Seed the Mind, Harvest Ideas
Getting By - Earning Extra Income - Making a Living - Starting a Farmstead - Thriving With Sustainable Growing
- Homesteading - Organic - All Natural - Permaculture - Self Sufficiency -
There is a logical progression to these projects. We've got the people, we can get the buyers group going, so we need to set up a kitchen and store. That kitchen will serve the produce from the farm when it comes ready. Add some display coolers to the store, we've can handle cold foods, including dairy and meats. Add ovens we can proceed with baked goods. Add stoves and we can do just about anything. Add the deli, we've got specialty items, lunch items, cold cuts, salads, and sandwiches. Add a steam table to the deli, and we can operate as a supper house. All of this has been put together one step at a time, and puts the next step within reach: A full service restaurant.
Jumping up to a restaurant calls for dining room space, furnishings, serviceware, dishes, dishwashing equipment, restrooms, server stations, menus, check accounting and payment systems, more training, suitable parking, perhaps some decor. It's a big jump if done all at once. The carrot dangling on the end of the stick is statistics showing half of our food spending is for meals consumed away from home. If we can redirect that spending to our own company a lot of people are going to improve their situation.
The investment for this step is not a single piece of equipmnt for a couple grand. This will take tens of thousands. If it's a flop, too many good people would be working for a long time only to have little to show for their efforts.
The next step is dining. We've already got a supper house, breads, desserts, beverages... Outdoor picnic tables is one way to go. This calls for disposable serviceware, which is already in place with the supper house. It's an expensive step, self-serve. Appropriate furnishings can be fashioned in the workshop. A trash can for the disposables and another for compostable food waste will need to be attended daily. What's interesting is this step can be implemented anytime. We dont have to wait until every other phase has been developed. If we can make dinner, employ disposables, we can start this project anytime we have staff and ingredients lined up.
Start with dinners for the co-op members and their guests. We've got a couple hundred families who already dine out. We can start to redirect that to our own company sooner rather than later. In order to better schedule staffing and pay for ingredients, we take reservations, sell the meals ahead of time. We'd be able to start with just ourselves as guests. A limited menu keeps the expenses under control while still offering variety. Lasagna, Roast Turkey, and Pot Roast would be a fine start. All of these items can serve other aspects of the operation, particularly a deli and lunch. There is no worry about what to do with leftovers when weather sees cancelled reservations.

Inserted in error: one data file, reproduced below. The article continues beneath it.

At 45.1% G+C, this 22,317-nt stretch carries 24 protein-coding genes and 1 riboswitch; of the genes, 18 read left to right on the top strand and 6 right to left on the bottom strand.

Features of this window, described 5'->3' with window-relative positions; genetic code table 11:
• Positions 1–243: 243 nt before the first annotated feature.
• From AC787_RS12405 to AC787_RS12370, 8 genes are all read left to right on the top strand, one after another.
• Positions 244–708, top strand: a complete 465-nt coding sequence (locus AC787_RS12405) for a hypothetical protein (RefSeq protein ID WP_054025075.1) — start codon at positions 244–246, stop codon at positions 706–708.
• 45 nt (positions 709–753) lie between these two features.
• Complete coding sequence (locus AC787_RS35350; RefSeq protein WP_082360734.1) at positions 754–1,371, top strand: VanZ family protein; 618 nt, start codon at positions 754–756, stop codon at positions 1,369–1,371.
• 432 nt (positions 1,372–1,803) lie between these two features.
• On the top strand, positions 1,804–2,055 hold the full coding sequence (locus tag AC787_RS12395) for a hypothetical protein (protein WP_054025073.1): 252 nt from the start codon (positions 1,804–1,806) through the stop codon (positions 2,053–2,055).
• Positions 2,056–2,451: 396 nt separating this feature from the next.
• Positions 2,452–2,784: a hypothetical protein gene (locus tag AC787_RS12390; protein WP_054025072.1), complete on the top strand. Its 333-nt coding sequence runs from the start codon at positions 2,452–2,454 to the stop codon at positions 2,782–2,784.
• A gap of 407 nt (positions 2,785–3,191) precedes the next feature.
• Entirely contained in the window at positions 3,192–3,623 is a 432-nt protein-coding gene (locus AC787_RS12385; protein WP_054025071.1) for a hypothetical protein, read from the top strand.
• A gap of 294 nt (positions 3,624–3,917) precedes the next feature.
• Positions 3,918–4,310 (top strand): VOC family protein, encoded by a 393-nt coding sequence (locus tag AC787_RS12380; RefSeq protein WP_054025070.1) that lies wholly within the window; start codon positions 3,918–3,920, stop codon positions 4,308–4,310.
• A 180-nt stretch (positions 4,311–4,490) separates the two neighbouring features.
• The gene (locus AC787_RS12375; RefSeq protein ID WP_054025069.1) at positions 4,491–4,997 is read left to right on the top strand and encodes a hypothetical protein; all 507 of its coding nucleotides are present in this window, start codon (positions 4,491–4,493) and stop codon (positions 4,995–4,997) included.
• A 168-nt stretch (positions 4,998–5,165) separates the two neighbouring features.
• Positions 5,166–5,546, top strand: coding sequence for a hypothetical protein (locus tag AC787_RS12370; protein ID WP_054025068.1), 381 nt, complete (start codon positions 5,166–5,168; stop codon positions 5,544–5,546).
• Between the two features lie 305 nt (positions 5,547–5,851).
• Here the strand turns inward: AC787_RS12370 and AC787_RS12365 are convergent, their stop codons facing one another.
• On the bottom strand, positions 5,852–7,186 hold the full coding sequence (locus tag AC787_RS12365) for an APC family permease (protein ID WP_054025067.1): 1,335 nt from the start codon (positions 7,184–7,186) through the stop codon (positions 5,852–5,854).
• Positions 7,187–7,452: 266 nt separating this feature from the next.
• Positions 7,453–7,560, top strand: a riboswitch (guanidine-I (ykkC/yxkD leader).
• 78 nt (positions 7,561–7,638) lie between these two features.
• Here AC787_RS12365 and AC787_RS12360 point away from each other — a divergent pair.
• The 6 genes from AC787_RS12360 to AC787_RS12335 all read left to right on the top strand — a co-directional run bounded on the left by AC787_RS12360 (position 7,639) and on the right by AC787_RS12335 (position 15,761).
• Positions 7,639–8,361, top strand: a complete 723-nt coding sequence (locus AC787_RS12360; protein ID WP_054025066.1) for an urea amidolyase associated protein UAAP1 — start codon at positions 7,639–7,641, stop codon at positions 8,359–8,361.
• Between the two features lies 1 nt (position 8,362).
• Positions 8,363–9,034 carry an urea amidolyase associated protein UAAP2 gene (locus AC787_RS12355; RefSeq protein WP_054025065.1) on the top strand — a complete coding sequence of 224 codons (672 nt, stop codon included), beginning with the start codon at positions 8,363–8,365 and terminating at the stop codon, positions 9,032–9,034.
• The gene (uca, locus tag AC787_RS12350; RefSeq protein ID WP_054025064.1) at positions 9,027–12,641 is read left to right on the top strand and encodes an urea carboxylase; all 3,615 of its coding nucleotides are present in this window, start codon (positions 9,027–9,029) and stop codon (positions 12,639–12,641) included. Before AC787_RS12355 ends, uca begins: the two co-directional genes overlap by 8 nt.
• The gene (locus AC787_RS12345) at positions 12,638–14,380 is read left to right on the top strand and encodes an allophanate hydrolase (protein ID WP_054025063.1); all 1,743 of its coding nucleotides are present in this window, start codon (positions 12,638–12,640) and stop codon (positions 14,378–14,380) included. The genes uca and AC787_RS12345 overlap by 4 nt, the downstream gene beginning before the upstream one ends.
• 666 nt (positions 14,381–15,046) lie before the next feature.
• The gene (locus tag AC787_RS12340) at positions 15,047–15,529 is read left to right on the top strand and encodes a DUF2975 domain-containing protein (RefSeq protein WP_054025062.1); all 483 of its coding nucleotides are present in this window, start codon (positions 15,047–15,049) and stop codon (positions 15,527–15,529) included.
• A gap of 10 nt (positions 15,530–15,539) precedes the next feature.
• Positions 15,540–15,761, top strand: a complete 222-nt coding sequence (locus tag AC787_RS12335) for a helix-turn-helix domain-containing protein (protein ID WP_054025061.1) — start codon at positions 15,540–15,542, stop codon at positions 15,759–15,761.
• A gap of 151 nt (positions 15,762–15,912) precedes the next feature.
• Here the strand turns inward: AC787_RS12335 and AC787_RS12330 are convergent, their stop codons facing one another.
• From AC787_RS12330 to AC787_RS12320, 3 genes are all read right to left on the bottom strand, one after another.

This simple setup offers utility. With only our people as guests, its a meet and greet event. Gather for dinner, talk shop, get to know each other. In the kitchen, its a means of experimenting with new items. For the staff, we use the set up as a training restaurant. If it's not practical with the rest of our setup we have not wasted a large investment. We can change the way we do things to steadily improve the operation.
If it works outside, it can work inside: it's a cafeteria. Come in, buy a sub, have a seat. This offers much appeal for the general public. Rather than picnic tables, we'll want finer craftsmanship. I've been to many restaurants with rustic furnishings. We've got lots of flexibility in producing our own furniture. We've got the best part of restaurant on place except for the dishes. Without dishes, some items are not suitable. You're not going to cut a steak on a foam plate with a plastic knife.
The cafeteria space makes use of what we already have. We'll be needing a meeting room. Make it a big one. Space should not be an issue. At the start there is much planning to do and we'll need lots of heads contributing ideas. Changing the meeting room to a cafeteria means scheduling in between meals. A cafeteria/meeting room can gives us a rentable space for companies and groups to do their thing and we'll develop the ability to cater those functions.
While all of this is going on our staff is learning and doing. Our productivity is improving. Taking the last step to a full service restaurant would need the dishes and equipment to handle those dishes. Everything else is in place.